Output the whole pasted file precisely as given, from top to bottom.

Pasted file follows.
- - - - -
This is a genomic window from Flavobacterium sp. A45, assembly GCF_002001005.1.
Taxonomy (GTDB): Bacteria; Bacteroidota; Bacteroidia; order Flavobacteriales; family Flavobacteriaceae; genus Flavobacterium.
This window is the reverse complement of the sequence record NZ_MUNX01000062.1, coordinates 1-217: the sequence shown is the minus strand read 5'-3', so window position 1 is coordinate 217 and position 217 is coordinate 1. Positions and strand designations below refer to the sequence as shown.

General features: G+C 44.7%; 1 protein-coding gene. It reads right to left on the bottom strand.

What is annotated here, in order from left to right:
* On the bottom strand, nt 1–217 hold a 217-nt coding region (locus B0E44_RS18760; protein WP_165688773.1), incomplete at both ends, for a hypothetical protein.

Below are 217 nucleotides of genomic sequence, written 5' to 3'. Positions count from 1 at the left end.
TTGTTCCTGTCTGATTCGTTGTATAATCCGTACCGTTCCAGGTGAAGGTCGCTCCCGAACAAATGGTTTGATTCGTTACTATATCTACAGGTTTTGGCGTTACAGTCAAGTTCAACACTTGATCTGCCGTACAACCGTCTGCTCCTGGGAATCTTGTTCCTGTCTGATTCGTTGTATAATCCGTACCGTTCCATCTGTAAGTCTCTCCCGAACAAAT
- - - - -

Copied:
This is a genomic window from Flavobacterium sp. A45, assembly GCF_002001005.1.
Taxonomy (GTDB): Bacteria; Bacteroidota; Bacteroidia; order Flavobacteriales; family Flavobacteriaceae; genus Flavobacterium.
This window is the reverse complement of the sequence record NZ_MUNX01000062.1, coordinates 1-217: the sequence shown is the minus strand read 5'-3', so window position 1 is coordinate 217 and position 217 is coordinate 1. Positions and strand designations below refer to the sequence as shown.

General features: G+C 44.7%; 1 protein-coding gene. It reads right to left on the bottom strand.

What is annotated here, in order from left to right:
* On the bottom strand, nt 1–217 hold a 217-nt coding region (locus B0E44_RS18760; protein WP_165688773.1), incomplete at both ends, for a hypothetical protein.

Below are 217 nucleotides of genomic sequence, written 5' to 3'. Positions count from 1 at the left end.
TTGTTCCTGTCTGATTCGTTGTATAATCCGTACCGTTCCAGGTGAAGGTCGCTCCCGAACAAATGGTTTGATTCGTTACTATATCTACAGGTTTTGGCGTTACAGTCAAGTTCAACACTTGATCTGCCGTACAACCGTCTGCTCCTGGGAATCTTGTTCCTGTCTGATTCGTTGTATAATCCGTACCGTTCCATCTGTAAGTCTCTCCCGAACAAAT